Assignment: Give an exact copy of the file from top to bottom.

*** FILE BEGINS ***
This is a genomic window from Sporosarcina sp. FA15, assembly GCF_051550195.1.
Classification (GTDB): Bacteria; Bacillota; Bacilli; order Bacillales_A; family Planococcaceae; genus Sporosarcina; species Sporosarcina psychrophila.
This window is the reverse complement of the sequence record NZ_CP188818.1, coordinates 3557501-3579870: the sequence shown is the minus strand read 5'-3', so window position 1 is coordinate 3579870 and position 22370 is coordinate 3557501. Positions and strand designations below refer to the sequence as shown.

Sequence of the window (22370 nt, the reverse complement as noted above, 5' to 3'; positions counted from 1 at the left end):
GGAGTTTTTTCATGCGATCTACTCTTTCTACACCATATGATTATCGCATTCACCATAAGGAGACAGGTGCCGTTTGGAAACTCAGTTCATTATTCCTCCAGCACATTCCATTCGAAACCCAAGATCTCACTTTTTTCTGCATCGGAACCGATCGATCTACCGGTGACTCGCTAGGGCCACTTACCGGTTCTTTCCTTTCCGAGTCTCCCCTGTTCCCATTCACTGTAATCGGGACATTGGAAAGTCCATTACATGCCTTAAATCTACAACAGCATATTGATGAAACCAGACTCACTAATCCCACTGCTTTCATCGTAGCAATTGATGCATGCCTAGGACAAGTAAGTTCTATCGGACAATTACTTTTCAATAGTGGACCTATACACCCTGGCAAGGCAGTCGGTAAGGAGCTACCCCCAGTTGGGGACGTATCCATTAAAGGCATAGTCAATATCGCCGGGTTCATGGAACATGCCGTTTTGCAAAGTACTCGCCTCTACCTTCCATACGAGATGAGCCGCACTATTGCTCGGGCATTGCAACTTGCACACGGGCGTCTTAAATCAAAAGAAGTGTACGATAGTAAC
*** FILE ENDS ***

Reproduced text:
This is a genomic window from Sporosarcina sp. FA15, assembly GCF_051550195.1.
Classification (GTDB): Bacteria; Bacillota; Bacilli; order Bacillales_A; family Planococcaceae; genus Sporosarcina; species Sporosarcina psychrophila.
This window is the reverse complement of the sequence record NZ_CP188818.1, coordinates 3557501-3579870: the sequence shown is the minus strand read 5'-3', so window position 1 is coordinate 3579870 and position 22370 is coordinate 3557501. Positions and strand designations below refer to the sequence as shown.

Sequence of the window (22370 nt, the reverse complement as noted above, 5' to 3'; positions counted from 1 at the left end):
GGAGTTTTTTCATGCGATCTACTCTTTCTACACCATATGATTATCGCATTCACCATAAGGAGACAGGTGCCGTTTGGAAACTCAGTTCATTATTCCTCCAGCACATTCCATTCGAAACCCAAGATCTCACTTTTTTCTGCATCGGAACCGATCGATCTACCGGTGACTCGCTAGGGCCACTTACCGGTTCTTTCCTTTCCGAGTCTCCCCTGTTCCCATTCACTGTAATCGGGACATTGGAAAGTCCATTACATGCCTTAAATCTACAACAGCATATTGATGAAACCAGACTCACTAATCCCACTGCTTTCATCGTAGCAATTGATGCATGCCTAGGACAAGTAAGTTCTATCGGACAATTACTTTTCAATAGTGGACCTATACACCCTGGCAAGGCAGTCGGTAAGGAGCTACCCCCAGTTGGGGACGTATCCATTAAAGGCATAGTCAATATCGCCGGGTTCATGGAACATGCCGTTTTGCAAAGTACTCGCCTCTACCTTCCATACGAGATGAGCCGCACTATTGCTCGGGCATTGCAACTTGCACACGGGCGTCTTAAATCAAAAGAAGTGTACGATAGTAAC